A Promising And Still Uncertain Future For Human Gene Editing

17:24 minutes

CRISPR, via Shutterstock

CRISPR-Cas9 is making headlines again this week. A group of researchers at Oregon Health and Science University have used the gene editing technology to fix a mutation in human embryos. The embryos were developed in a lab dish and destroyed after a few days—researchers had no intention of implanting them in a uterus. Still, it’s an important first step towards a day when we can prevent certain deadly or debilitating diseases from being passed onto future generations.

[Just how easy is it to edit DNA?]

Dr. Shoukhrat Mitalipov, director of the Center for Embryonic Cell and Gene Therapy at Oregon Health and Science University, joins Ira to discuss the new research. And Kelly Ormond, Professor of Genetics at Stanford University School of Medicine and faculty member at the Stanford Center for Biomedical Ethics, talks about the promising and uncertain future of human gene editing.


Segment Guests

Shoukhrat Mitalipov

Shoukhrat Mitalipov is the director of the Center for Embryonic Cell and Gene Therapy at the Oregon Health and Science University. He’s based in Portland, Oregon.

Kelly Ormond

Kelly Ormond is a professor of Genetics at Stanford University School of Medicine. She’s also a faculty member for the Stanford Center for Biomedical Ethics. She’s based in Stanford, California.

Segment Transcript

IRA FLATOW: This is Science Friday. I’m Ira Flatow.

You may have heard that our old friend CRISPR is back in the headlines again this week. This time, researchers from Oregon Health and Science University used this gene editing technology to fix a genetic mutation in human embryos.

Now, this isn’t designer babies. We’re talking about using CRISPR to swap out a mutated gene inherited from one parent for a healthy gene from the other parent. But the impact of just this small change could be huge.

Imagine a day where we could eliminate certain deadly or debilitating diseases from future generations by just swapping out one little piece of a gene. Of course there are scientific challenges and regulations. And most importantly, ethical concerns to address before we get there.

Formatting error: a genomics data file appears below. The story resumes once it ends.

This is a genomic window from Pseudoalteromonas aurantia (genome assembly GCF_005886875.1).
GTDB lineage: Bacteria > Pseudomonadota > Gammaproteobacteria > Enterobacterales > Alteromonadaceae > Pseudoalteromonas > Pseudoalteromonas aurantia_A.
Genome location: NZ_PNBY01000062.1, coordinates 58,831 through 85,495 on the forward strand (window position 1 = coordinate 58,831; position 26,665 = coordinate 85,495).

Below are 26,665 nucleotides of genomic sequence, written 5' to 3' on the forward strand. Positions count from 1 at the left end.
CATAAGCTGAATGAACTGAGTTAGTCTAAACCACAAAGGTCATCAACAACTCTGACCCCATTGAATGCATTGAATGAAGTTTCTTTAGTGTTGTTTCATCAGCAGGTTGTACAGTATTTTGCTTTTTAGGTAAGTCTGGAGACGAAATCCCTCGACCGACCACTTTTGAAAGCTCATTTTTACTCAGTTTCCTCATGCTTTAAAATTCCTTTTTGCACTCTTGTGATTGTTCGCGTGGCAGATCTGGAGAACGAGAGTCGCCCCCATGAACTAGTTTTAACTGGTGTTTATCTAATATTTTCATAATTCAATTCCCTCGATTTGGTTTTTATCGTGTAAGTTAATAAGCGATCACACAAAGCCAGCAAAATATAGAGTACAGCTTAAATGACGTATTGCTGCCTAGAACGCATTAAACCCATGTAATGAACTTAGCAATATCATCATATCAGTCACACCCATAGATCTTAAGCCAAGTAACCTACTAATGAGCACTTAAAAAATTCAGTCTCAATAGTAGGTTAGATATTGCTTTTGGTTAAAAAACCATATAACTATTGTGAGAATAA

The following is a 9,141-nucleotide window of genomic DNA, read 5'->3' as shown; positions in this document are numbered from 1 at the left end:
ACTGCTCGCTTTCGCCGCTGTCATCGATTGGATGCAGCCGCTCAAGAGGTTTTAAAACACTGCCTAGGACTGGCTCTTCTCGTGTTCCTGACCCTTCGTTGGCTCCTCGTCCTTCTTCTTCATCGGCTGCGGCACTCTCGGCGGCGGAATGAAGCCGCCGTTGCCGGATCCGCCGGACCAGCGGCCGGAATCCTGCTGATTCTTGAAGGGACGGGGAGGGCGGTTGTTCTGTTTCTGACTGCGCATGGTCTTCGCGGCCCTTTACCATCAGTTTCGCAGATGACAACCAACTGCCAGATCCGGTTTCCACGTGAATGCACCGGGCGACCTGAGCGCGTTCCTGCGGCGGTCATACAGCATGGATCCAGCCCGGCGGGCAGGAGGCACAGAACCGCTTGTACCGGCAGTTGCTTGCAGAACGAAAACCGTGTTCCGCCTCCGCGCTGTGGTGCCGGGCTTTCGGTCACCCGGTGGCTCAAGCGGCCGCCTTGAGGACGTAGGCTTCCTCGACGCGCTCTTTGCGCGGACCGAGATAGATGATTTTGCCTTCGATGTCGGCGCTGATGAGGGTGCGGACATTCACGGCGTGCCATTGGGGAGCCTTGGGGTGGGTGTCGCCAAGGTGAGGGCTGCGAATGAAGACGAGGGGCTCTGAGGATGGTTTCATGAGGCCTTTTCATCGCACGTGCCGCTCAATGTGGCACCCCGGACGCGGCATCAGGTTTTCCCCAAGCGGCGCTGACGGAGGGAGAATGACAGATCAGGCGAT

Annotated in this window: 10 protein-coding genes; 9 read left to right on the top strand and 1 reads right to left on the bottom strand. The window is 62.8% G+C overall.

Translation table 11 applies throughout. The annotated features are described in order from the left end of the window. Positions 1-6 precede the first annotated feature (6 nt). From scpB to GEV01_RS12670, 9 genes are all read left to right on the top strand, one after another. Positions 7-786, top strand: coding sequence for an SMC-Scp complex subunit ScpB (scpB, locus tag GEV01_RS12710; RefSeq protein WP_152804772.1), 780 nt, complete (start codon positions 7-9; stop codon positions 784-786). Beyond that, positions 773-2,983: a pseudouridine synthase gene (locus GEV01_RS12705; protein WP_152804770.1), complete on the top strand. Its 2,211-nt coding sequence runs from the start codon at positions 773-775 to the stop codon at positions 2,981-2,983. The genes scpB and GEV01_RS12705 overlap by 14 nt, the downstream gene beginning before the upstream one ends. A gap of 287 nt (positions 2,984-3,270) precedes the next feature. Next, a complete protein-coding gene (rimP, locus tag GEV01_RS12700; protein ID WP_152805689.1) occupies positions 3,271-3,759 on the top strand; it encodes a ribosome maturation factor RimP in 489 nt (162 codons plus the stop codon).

Joining me now is one of the co-authors of the new study, Shoukhrat Mitalipov, he is director of the Center for Embryonic Cell and Gene Therapy at Oregon Health and Science University. Welcome to Science Friday.

SHOUKHRAT MITALIPOV: Thank you. Thanks for having me.

IRA FLATOW: What did you and your colleagues set out to do in this study? Is this basically a proof of concept idea?

SHOUKHRAT MITALIPOV: Yes. So one of the main goals of our center is to develop and study technologies that would allow us to basically replace mutant genes in early embryos, or even in gametes. It’s called germline because humans actually carry many of these kind of germ limitations that have been passed from parents.

We have about 10,000 or so mutant genes that are causing greater diseases. And the idea was if we can allow some of the parents to have children without wanting to pass this mutation.

And in this particular case, this was one of the types of mutation that caused disease even if there is only one copy of the mutant gene transmitted. As you know, we have in most our genes, we have two copies, one comes from mom, one from dad.

And there are some mutations when you have to have both copies mutated, then there would be no normal protein made.

But this case that we’ve been working on, this is actually one mutant copy is enough to cause disease.

IRA FLATOW: And then what I find– this was this was a heart disease. And what I find interesting about this, a lot of different things, but in particular, you tried a couple of different ways. First, you tried delivering CRISPR and the external replacement gene together into a fertilized embryo, and then got a different result with an unfertilized embryo.

SHOUKHRAT MITALIPOV: Yes. So the idea of using CRISPR or some other gene-editing tools is that they mainly give you just access to gene and they induce actually damage, the cut. So the good thing is you can program and tell these CRISPR which gene you’re targeting and where to make a cut. But that’s all they do.

But we need to fix the mutation, not just to make damage additional to this gene. And that’s when the cells own kind of SOS or repair mechanism come in place. Every cell has this DNA repair mechanism. They always survey integrity, and once they find that there is a breakage there, they immediately start to basically glue it together.

So we sometimes provide a kind of a small synthetic gene, which we call an external template, that we hope will be used to repair this gene and hopefully remove mutation, as well.

And then, yes, when we provided these to embryos, and saying that this is a normal gene, then we would like you to use this when you repair this breakage.

Embryos actually refuse to use this synthetic gene. But the good thing is, as I mentioned, this mutation is heterozygous, meaning they only– one of the parents would provide this mutant gene, whether the second parent, in this case maternal side, would be normal.

So the embryos always chose that maternal normal gene as a blueprint to repair the damaged paternal gene.

So this was quite different than expected. We actually tried to use this CRISPR was patients skin cells and some other cell types, which we considered as a somatic, basically, body cells. And their body cells, they actually responded a bit differently, and the DNA repair system appears to be quite different, when the embryos actually like to do this job very well.